Darwin's son George wrote a defence of his father in the form of a review article on the American philologist William Dwight Whitney's Darwinism and Language, which had appeared in the November 1874 issue of the Contemporary Review. Müller responded with 'My Reply to Mr Darwin' in the January 1875 issue of the same journal, and this letter is Charles Darwin's private reply to Müller's article. Whitney added his own contribution to the controversy in the April 1875 issue of Contemporary Review, and Müller published a pamphlet, 'In Self Defence', later in the year, enclosing a copy with a letter to Darwin dated 25 October in which he summarised their difference:
“...The point at issue between you & me is a very simple one: is that which can pass a certain line in nature the same as that which cannot? It may be, no doubt, & in that case the highest animal would simply be a stunted man. But this seems to me a narrow view of nature, particularly if we consider that everything organic is after all much more truly that which it can be than that which it is...” (DCP-LETT-10194).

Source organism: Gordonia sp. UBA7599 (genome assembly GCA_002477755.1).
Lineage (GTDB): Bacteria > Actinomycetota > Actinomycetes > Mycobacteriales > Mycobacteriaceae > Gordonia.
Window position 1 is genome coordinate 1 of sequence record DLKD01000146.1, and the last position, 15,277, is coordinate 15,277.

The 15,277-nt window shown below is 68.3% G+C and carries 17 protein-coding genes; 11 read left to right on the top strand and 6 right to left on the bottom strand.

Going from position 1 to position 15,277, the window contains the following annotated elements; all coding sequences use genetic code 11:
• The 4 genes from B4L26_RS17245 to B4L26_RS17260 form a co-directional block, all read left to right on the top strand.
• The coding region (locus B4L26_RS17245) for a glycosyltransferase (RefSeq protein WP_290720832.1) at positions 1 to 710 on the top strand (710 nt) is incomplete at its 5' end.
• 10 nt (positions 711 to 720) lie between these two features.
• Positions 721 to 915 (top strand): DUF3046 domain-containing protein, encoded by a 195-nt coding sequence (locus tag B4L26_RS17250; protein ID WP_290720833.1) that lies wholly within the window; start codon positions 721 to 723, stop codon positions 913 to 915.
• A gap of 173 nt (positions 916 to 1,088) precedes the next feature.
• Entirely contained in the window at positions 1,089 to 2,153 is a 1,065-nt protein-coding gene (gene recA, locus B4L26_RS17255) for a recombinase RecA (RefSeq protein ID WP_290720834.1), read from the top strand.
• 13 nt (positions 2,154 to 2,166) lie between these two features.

Darwin and Müller were careful to distinguish their academic dispute from the far more rancorous argument that Charles and George Darwin had with St George Jackson Mivart, where an intense dispute over natural selection had been personalised by Mivart in an anonymous piece in the Quarterly Review of July 1874, in which he asserted that George Darwin approved of prostitution as a means to check population growth. As a result of this article Darwin broke off all contact with Mivart.
Please call 1-800-555-5555 to order a print catalog for this sale.
Online Registration to Bid is Closed for this Sale. Would you like to watch the live sale?Watch Live Sale